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Monday 11 December 2017

Memorial to abuse victims gets go-ahead

Edel O'Connell

A NEW memorial for victims of abuse in religious institutions has been given the go-ahead in the centre of Dublin.

The 'Journey of Light' memorial to victims of abuse will be built in Parnell Square at the rear of the Garden of Remembrance to Ireland's heroes in the fight for freedom.

The €500,000 monument is a lighted walkway and trees at the rear of the garden and is close to the Rotunda Hospital.

The project was recommended three years ago in the Ryan Report and was endorsed by the Dail.

The winner was chosen by a 10-strong jury, which included two survivors of abuse.

Dublin architectural firm Studio Negri and the Waterford Partnership Hennessy & Associates were awarded the commission for their entry 'Journey of Light'.

The Office of Public works (OPW) will apply for planning permission to develop the site, which is currently a grass mound, in September. Once that process is complete the contract for constructing the memorial will be put to tender.

A spokesperson for the OPW said that it was hoped that construction could begin in early 2013 but was dependant on the planning process.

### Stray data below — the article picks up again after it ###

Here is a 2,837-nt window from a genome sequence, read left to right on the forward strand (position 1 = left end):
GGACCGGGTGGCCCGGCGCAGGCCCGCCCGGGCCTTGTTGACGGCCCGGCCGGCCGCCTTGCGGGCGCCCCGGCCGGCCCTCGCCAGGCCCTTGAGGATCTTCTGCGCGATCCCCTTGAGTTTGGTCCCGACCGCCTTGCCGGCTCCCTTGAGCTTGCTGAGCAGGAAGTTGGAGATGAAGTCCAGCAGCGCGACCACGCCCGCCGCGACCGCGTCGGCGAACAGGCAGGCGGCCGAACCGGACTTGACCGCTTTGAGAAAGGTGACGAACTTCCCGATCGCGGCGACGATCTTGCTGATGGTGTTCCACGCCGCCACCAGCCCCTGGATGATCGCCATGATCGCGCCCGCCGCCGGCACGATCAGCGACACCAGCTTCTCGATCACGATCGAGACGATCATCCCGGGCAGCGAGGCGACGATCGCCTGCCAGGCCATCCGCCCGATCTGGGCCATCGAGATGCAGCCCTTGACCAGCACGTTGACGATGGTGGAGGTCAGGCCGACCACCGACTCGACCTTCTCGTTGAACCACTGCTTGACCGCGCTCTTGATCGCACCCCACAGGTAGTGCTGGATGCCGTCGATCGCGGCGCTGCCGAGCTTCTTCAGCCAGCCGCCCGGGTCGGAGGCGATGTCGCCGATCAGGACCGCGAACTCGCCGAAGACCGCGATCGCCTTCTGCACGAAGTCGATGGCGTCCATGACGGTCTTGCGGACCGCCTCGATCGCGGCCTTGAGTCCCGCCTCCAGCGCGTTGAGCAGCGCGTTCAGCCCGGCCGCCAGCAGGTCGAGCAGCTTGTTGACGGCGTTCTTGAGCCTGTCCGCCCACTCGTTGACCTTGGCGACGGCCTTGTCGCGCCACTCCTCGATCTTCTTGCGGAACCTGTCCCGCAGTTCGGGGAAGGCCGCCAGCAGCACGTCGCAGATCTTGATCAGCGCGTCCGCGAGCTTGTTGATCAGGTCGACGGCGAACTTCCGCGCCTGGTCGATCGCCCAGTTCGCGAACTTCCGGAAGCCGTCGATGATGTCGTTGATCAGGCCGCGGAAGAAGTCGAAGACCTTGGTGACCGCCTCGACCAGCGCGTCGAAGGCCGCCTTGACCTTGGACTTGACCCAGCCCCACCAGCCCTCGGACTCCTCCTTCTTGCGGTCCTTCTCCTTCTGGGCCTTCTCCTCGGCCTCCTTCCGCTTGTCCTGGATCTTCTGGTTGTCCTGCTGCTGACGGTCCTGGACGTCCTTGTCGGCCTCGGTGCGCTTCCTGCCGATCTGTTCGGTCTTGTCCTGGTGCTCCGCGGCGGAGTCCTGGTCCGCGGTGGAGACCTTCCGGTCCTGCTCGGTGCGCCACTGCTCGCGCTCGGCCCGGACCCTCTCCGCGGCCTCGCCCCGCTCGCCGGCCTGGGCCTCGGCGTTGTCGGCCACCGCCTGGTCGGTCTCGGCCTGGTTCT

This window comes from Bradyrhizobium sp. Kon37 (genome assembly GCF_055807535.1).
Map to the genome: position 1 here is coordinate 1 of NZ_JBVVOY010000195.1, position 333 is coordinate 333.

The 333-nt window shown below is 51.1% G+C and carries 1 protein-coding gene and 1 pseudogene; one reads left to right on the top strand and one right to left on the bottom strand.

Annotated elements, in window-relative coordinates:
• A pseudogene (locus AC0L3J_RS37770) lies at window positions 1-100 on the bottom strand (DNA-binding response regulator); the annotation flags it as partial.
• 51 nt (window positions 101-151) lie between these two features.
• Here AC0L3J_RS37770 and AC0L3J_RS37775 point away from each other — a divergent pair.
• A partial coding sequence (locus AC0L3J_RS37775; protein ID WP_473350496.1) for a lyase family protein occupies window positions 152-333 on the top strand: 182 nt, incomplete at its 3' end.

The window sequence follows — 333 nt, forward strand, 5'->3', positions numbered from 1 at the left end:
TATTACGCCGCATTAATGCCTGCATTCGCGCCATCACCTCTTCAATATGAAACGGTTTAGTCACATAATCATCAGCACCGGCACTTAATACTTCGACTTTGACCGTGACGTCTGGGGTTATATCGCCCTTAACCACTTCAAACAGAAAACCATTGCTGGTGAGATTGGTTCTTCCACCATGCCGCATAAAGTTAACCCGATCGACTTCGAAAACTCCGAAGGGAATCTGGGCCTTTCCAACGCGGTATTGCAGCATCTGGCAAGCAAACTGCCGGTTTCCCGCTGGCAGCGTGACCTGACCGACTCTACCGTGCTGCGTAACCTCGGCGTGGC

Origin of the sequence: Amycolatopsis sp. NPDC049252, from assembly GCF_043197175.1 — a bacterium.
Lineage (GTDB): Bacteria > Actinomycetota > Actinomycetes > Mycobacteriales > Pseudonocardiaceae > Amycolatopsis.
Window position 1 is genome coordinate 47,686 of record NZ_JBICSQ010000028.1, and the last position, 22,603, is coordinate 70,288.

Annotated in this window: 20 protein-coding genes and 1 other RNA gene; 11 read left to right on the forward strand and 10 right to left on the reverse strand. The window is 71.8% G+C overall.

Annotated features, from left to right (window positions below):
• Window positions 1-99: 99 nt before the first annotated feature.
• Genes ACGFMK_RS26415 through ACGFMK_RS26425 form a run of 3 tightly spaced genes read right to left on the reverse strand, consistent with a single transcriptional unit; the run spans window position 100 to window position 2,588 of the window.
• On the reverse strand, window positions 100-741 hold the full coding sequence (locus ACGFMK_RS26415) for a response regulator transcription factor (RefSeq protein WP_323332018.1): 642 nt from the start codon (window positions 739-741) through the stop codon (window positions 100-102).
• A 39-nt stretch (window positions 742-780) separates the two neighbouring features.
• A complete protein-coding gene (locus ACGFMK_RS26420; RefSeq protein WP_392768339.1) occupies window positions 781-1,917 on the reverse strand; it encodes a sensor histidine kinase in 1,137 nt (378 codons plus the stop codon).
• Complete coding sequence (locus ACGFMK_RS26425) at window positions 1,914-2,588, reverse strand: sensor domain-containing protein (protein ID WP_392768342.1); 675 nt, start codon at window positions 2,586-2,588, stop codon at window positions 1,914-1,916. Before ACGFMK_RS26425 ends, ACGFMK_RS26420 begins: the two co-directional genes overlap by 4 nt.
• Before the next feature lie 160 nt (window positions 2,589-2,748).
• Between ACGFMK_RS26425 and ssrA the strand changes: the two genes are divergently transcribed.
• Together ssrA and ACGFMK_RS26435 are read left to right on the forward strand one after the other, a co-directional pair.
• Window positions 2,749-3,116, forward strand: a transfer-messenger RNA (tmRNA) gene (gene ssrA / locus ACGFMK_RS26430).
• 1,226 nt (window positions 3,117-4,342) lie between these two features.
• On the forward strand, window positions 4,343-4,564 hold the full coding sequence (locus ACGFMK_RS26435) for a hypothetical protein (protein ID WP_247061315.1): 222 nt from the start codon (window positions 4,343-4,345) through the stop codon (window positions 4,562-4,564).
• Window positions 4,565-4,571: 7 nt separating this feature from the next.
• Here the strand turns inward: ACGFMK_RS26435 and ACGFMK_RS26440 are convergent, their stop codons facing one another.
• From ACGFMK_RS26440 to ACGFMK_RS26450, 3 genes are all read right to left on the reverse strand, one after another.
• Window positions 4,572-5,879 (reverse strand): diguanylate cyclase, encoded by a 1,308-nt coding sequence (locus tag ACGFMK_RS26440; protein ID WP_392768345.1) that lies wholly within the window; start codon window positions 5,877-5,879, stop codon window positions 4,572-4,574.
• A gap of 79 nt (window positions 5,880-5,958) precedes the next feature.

The winning design was unveiled yesterday by Minister for Education Ruairi Quinn.

Mr Quinn said he hoped it would serve as a constant reminder that society must never let such horrendous crimes happen again and of the need to strive to protect all children here.

Victim support group SOCCA has criticised the project as premature, saying the religious orders had not paid their fair share of the State's €1.3bn redress bill.

Spokesman John Kelly said he could not look at such a memorial as long as the "survivors of Magdalene laundries and the Protestant Bethany Home were not compensated by church or State".

The minister also criticised a resistance by religious congregations to provide compensation to victims of institutional abuse.

He said it was not his intention to "bankrupt" the religious teaching institutions but the pace at which congregations were signing up to a 50-50 contribution with the State in compensating abuse victims was "very unsatisfactory".

Irish Independent

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